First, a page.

Astronomers detect water in Neptune-sized exoplanet’s atmosphere

Astronomers detect water in Neptune-sized exoplanet’s atmosphere

Astronomers have detected lots of water in the atmosphere of HAT-P-26b, a Neptune-sized exoplanet that is located far outside of our solar system.

Discovered in 2011 and orbiting a sun that is twice as old as our own host star, HAT-P-26b is equivalent in size as Neptune, which has a hydrogen-helium atmosphere. However the exoplanet is warmer than Neptune as it orbits its host star more closely than Neptune does.

The U.S. space agency said, “HAT-P-26b’s atmosphere is relatively clear of clouds and has a strong water signature, although the planet is not a water world. This is the best measurement of water to date on an exoplanet of this size.”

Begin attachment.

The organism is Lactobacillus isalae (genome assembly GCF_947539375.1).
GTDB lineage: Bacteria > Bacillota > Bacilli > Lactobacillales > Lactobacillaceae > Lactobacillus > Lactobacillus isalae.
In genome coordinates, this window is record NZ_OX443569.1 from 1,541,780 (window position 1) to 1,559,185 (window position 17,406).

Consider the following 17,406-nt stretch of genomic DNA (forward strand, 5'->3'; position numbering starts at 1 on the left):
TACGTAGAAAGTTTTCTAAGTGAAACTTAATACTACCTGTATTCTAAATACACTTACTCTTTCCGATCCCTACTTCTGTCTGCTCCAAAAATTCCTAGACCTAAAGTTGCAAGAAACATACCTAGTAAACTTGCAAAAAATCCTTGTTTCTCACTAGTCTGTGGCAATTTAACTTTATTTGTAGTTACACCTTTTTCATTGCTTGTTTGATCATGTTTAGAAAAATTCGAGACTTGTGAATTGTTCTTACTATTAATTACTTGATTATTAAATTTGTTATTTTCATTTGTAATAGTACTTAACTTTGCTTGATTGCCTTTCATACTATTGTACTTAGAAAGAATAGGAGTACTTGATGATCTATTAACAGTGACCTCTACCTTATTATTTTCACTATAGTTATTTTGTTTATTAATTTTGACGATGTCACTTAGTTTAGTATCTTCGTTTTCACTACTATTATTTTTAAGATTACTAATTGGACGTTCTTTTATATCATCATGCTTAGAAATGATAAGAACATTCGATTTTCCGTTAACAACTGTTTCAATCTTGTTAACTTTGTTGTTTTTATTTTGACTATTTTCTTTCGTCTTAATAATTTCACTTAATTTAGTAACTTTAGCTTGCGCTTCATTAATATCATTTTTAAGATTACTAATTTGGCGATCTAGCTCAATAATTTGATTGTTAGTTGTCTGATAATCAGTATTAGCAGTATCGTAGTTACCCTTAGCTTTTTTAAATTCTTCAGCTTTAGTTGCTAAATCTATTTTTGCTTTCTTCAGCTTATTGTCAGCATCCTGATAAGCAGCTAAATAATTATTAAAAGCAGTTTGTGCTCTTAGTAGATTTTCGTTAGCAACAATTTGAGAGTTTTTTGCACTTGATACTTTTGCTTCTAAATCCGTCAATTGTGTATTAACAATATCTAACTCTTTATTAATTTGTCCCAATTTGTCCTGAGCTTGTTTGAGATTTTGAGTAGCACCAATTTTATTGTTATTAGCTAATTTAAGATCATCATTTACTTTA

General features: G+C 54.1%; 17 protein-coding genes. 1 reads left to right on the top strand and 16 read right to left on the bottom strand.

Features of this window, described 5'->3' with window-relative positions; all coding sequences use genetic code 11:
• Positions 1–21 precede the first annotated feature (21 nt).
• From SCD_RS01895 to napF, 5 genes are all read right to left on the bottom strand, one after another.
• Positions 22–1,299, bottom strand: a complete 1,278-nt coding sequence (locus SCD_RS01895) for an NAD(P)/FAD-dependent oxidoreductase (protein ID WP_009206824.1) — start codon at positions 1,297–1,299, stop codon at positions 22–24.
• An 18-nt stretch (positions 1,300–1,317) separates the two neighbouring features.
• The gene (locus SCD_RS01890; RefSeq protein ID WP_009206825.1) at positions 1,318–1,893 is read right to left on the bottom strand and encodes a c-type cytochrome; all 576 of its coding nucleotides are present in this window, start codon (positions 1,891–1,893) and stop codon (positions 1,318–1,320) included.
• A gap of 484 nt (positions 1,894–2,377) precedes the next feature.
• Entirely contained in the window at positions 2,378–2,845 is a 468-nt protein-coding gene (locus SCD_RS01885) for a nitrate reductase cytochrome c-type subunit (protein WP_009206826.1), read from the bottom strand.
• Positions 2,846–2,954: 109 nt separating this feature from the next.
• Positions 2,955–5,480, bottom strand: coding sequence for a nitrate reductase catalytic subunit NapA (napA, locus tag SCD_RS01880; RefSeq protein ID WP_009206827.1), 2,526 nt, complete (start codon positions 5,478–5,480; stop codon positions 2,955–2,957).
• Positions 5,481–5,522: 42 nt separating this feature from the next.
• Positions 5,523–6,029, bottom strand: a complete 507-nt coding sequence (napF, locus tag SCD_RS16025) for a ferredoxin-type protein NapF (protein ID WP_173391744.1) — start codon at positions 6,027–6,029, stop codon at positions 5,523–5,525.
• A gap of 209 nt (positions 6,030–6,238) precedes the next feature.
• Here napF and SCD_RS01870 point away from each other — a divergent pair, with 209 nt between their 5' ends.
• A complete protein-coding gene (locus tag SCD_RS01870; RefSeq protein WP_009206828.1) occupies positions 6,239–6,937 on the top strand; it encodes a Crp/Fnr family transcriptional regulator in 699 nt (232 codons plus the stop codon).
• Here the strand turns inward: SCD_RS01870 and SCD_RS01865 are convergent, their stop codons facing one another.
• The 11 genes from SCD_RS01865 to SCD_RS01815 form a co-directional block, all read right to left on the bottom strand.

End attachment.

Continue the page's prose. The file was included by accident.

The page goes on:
It is one of a few times that astronomers have been able to discover water in the atmosphere of a planet outside of our solar system of this size and mass.

Astrophysics Prof. David Sing of the University of Exeter in the U.K., who co-led the study, said that HAT-P-26b is a much smaller exoplanet than those that researchers had been able to characterize in depth.

The discovery of water in the atmosphere of HAT-P-26b was detailed in the most recent edition of the journal Science.

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